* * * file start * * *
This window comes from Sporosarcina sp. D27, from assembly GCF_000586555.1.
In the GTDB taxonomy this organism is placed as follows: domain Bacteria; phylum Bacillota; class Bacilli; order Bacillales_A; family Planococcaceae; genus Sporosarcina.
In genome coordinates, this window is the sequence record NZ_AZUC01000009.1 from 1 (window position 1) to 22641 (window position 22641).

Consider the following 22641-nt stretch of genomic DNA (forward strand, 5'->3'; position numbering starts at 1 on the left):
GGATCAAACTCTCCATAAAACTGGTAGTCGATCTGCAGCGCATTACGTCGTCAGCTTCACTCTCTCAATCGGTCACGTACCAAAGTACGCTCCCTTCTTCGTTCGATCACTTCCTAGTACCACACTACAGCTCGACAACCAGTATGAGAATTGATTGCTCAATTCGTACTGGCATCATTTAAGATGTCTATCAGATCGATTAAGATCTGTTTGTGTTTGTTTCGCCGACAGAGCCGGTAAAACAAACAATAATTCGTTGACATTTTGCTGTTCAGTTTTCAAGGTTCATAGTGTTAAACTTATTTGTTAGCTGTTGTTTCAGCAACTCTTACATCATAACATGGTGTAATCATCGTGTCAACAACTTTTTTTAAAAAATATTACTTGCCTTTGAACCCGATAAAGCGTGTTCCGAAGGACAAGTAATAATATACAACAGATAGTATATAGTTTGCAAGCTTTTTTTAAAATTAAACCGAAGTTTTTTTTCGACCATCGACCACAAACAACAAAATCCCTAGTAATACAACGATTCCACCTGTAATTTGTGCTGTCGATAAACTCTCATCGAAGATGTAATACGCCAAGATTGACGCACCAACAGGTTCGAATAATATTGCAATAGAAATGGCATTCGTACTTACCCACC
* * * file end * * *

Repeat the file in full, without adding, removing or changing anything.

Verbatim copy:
This window comes from Sporosarcina sp. D27, from assembly GCF_000586555.1.
In the GTDB taxonomy this organism is placed as follows: domain Bacteria; phylum Bacillota; class Bacilli; order Bacillales_A; family Planococcaceae; genus Sporosarcina.
In genome coordinates, this window is the sequence record NZ_AZUC01000009.1 from 1 (window position 1) to 22641 (window position 22641).

Consider the following 22641-nt stretch of genomic DNA (forward strand, 5'->3'; position numbering starts at 1 on the left):
GGATCAAACTCTCCATAAAACTGGTAGTCGATCTGCAGCGCATTACGTCGTCAGCTTCACTCTCTCAATCGGTCACGTACCAAAGTACGCTCCCTTCTTCGTTCGATCACTTCCTAGTACCACACTACAGCTCGACAACCAGTATGAGAATTGATTGCTCAATTCGTACTGGCATCATTTAAGATGTCTATCAGATCGATTAAGATCTGTTTGTGTTTGTTTCGCCGACAGAGCCGGTAAAACAAACAATAATTCGTTGACATTTTGCTGTTCAGTTTTCAAGGTTCATAGTGTTAAACTTATTTGTTAGCTGTTGTTTCAGCAACTCTTACATCATAACATGGTGTAATCATCGTGTCAACAACTTTTTTTAAAAAATATTACTTGCCTTTGAACCCGATAAAGCGTGTTCCGAAGGACAAGTAATAATATACAACAGATAGTATATAGTTTGCAAGCTTTTTTTAAAATTAAACCGAAGTTTTTTTTCGACCATCGACCACAAACAACAAAATCCCTAGTAATACAACGATTCCACCTGTAATTTGTGCTGTCGATAAACTCTCATCGAAGATGTAATACGCCAAGATTGACGCACCAACAGGTTCGAATAATATTGCAATAGAAATGGCATTCGTACTTACCCACC